It was summer; the fields to my sides are dried and yellow with broken patches of low scrub and brush, the earth hard and rusted. A road drove east for a good while, and then wound its way up a low hill as it set its sights in a more southern direction. I was coming up and around this curve when I recognized where I was. I was just outside Price, just beyond the city whose sole excuse for existence was to tag speeders driving between Salt Lake and Grand Junction, and at the head of an hour and a half of the most beautifully desolate desert drive in Southern Utah.
To call Price the speed trap capital of Utah is a bit unfair. The real city worthy of this distinction is actually just south of Price: the township of Wellington. Nothing around Wellington is clearly or well-labeled, so it is not surprising that most visitors miss the subtle transition in communities. This is by design, I am sure, it is part of the nature of this municipality and how it deals with its visitors.
The main drag through town– Highway 191– is a straight-arrow shot, bearing due east when it enters the city limits from Price. The road is two lanes in each direction, well shaded from giant, hundred year old oaks. There are no stop lights, there are none needed in this town of sixteen hundred. Some of the residents work in the nearby coal mines, most commute up to Price for employment; those that actually work in Wellington you could count on two hands. The town has two gas stations, a couple of fast food stands, a library, the post office, and a police officer. One very hard working officer; more about him later.
As you might imagine, Wellington is nothing more than a quick blink and a blur at sixty miles per hour. The Wellingtonites do not take well to being so easily overlooked; they would prefer you to stop and smell the Wellington roses. More than anything else, they would love to keep some of that beautiful out of town money in their citizens’ pockets or in their city’s coffers.
Thus, each side of town has one name brand fast food franchise (strangely, there are no McDonalds). As a traveler, you would be well advised to take a break here. The road to Green River has no other stops for the next hundred or so miles. If you do not take advantage of the Wellington facilities, you might well be protecting your dignity by ducking behind a very small bush to the side of 191 in a half-hour or so; Wellington really is the last outpost on the very desolate route ahead.
The powers that be in Wellington are not content to just let you choose to stop there; they have a well-worn plan to make you spend a little time– and more than a few dollars– in their town. Remember that “You Are Entering Wellington” sign I told you about, that was so hard to see? Just behind it, and equally inconspicuous, is the sign that changes speeds from the highways’ normal 65 mph to the Wellington dictated 35 mph.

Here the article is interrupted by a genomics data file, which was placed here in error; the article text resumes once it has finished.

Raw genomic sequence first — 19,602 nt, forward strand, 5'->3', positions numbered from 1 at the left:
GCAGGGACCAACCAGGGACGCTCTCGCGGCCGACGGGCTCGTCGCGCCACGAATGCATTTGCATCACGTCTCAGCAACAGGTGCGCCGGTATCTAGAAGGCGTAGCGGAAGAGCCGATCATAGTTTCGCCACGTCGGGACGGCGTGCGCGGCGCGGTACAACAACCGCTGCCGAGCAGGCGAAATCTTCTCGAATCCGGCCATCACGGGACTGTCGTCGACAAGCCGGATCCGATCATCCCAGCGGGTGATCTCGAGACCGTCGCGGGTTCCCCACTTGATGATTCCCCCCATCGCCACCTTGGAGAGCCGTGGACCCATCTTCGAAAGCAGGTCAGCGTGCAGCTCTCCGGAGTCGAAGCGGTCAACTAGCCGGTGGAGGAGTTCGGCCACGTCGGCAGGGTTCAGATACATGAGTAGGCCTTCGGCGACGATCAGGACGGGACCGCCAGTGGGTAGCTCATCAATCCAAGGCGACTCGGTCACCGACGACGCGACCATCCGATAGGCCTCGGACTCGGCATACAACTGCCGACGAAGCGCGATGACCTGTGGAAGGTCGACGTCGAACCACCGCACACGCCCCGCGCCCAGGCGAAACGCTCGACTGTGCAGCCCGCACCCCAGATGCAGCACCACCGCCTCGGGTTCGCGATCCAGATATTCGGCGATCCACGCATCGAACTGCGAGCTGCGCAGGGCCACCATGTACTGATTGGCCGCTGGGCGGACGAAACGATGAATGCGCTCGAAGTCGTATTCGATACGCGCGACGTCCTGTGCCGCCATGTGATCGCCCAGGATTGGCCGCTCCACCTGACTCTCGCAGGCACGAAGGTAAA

There is nothing wrong with lowering a speed zone when a highway goes through a populated area. In fact, it is common in the smaller towns that have a busy highway bisecting their little burgs. Perhaps this model was based on the example of the mother road, Route 66, and perhaps it is just good practice for us to slow down and notice the smaller towns around us. But Wellington does it a bit different, and with wholly different intent and outcome. No slow down zone, no warning that speeds are going down, just an abrupt drastic drop in speeds, enforceable immediately.
Those immense oaks that line the main street, with their copious branches heavy with cool, dark leaves have a second purpose to the city beyond the shade they provide. Their substantial trunks are well suited to screening the Wellington squad car from the approaching, unsuspecting vehicles.
When you get to the other side, outside the town proper and past the furthest reach of the shadows of the giant oaks, the sky opens up and the buildings fall away. But you are still not safe; in fact, you are in more jeopardy here. The broad horizons make you feel you are safely out of the grip of the town, but Wellington has one last surprise for you. They have annexed the land around the highway for a mile clear of the east edge of town, and they enforce their limited speeds for that whole mile. There is no legitimate claim to keeping the speeds slow here, this last mile is more rural than Aunt Bee’s south forty. Wilmington either feels the need to keep the speeds here to a safe 35 mph, just in case the town was to magically to extend east overnight, or is trying to trick you into contributing to their police benevolent fund.
I have never driven through that town without seeing its hardest working citizen out practicing his profession. For Wellington’s lone law enforcement officer, it must be like shooting fish in a barrel. All the odds are in his favor, all the circumstances bent to his advantage. If it were legal to collect fines at the time of the infraction, I am sure they would do that, too. After all, other than this and taxes from the fast food joints, Wellington has no income.
I have been lucky in my limited exposure to Wellington; I have a good eye for spotting speed traps. They have not caught me yet, but I am also wary when I drive through the town. And when I saw that curve in the road ahead in my dream last night, I knew where I was. And I knew I was safe from Wellington, too. That hill and that curve mark the start of the open road again, and means that once more, I have held my own against Wellingtons finest.